Ann Marie Calhoun has been touring and sharing the stage with music legends Ian Anderson, Steve Vai, and Ringo Starr, as well as composing and recording material for the recently-released Sherlock Holmes’ movie. Soft spoken and thoughtful in person, she’s a different personality on stage with a fiery presence and a knack for sizzling violin solos.
Do you use a computer when you’re composing?
I use an Apple. Actually, one of my obsessions is imagining what the perfect composition software would be, because I feel like I’ve looked at all the software out there and there’s a very big gap for tactile composers, like myself. I love writing directly on a piece of paper. I’m a lot faster – I can hear the music in my head, and then if I have manuscript paper in front of me, I can write the notes out a lot faster than I can input them with a computer. When I compose using the computer, it’s just so that I can have editing properties later, and so I can have it saved in a digital format, not because it’s faster.
So, ideally you’d like a tablet with a staff so you could just add notes directly?
I would love that. I know a lot of composers who still write on manuscript before they translate into their computer. So, I would love to have a tablet system.
You’re working on a composition now with Hans Zimmer?
Yes, I’m working on a big project with him for the new Sherlock Holmes movie (released December 25, 2009). So I go to the studio every day in Santa Monica – we’re still in the early phases. We’re still talking about getting theme songs for some of the main characters. It’s a really exciting experience, especially for me as a violinist, because Sherlock was also a violinist.
In the movie, he holds a violin and he kind of contemplates while he’s holding his violin and it’s like a window into my own mind, because I know how I view the world musically. And when I’m perplexed or excited or afraid, soundtracks come into my head that are uniquely violinistic. So, it’s so cool to actually have an outlet for that, like what am I feeling and how would I express this on my violin?
So the style of music will be somewhat classical?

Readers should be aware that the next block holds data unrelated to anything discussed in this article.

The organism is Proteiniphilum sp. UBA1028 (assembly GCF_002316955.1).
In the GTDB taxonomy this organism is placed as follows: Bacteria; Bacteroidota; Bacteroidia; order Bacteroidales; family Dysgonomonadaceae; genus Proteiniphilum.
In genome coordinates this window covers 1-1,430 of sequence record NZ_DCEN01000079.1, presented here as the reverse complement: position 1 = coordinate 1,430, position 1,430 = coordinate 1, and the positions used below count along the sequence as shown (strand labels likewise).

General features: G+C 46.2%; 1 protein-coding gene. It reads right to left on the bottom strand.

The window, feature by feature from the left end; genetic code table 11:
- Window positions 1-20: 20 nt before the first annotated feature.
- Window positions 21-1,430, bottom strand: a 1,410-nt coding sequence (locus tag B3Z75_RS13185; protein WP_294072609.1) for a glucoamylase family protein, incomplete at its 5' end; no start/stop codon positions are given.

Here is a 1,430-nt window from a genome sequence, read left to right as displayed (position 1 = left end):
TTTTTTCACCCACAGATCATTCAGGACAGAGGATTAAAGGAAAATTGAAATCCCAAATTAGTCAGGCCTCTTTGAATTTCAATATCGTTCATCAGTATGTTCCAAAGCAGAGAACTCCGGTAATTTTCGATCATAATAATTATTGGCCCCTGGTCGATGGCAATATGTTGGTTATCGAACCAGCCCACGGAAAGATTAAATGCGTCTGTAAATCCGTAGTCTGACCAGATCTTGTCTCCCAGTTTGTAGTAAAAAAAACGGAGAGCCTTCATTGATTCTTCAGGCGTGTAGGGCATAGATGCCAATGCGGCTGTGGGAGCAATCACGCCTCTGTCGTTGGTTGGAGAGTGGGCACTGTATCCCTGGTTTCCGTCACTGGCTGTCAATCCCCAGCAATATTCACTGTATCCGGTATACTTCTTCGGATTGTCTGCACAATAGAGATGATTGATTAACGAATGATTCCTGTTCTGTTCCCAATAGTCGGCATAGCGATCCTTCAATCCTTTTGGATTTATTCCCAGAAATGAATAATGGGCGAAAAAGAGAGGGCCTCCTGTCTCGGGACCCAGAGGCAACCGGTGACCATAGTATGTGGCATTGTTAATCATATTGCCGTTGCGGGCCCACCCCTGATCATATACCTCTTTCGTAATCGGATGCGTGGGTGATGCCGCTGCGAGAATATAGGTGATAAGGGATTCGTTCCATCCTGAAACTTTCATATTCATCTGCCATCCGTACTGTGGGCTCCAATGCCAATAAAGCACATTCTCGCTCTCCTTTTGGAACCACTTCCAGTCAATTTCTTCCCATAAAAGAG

No. It will kind of be a surprise. But it’s definitely going to draw on my experiences playing fiddle more than it will my experience being a classical player.
It sounds like your background is extremely eclectic, to say the least. You draw from every form of music there has ever been. Your family is full of musicians as well, right?
Yes. People always ask me when I started playing music and if I remember learning how to play the violin. But I started so young that I feel like I’ve always been able to play the violin. It’s like: I don’t remember learning how to speak, and I don’t remember learning how to play the violin.
You are one of the most self confident and assured performers I’ve ever seen. You seem totally engaged and totally enjoying every minute of being onstage. Did you ever have stage fright at any point?
When I was younger, and especially when I was playing classical music in competitions and recitals, I’d get a little flutter in the tummy. But whenever I’m performing, it’s all about being in the moment and enjoying the moment. And, as I matured as a musician and felt confident in my technique, it just became so easy to let go of all inhibition and just live in the moment. It’s like when you’re on a playground, you don’t plan everything that you’re going to do and you’re not worried that at the bottom of the slide you’re going to hurt yourself. You just go for it.
That’s a nice analogy. You seem to have a really good chemistry too, with Steve Vai, when you two are playing together on stage.
I really love that my music career has always been about stretching myself and doing the gig nobody expects me to do. And what you were saying about connecting with the musician: that’s the thing that has to be there. I have played with musicians before where I feel like I’m on stage with them and there’s no connection, where there’s no eye contact, where there’s no interplay back and forth, and that’s very unrewarding.
With Steve Vai, what I love about him is how he’s so expressive. You can just look at his eyebrows and you know something about the music. And his intent is always so clear when he’s playing, more than almost any musician that I’ve ever worked with – from his toe to his hair blowing in the wind, everything is telling a story and talking to you.
So it’s just a joy to play with him because so much dialogue is transferred without any words and sometimes without any notes even being played. If you watch me play with musicians, I’m always looking at them, there’s always an eye contact. I wink way too many times on stage, I do, just that connection between the artist and looking into their eyes every once in a while to just make sure that you’re connected and in the moment is very important to me.
So I guess you totally enjoy the touring part of things.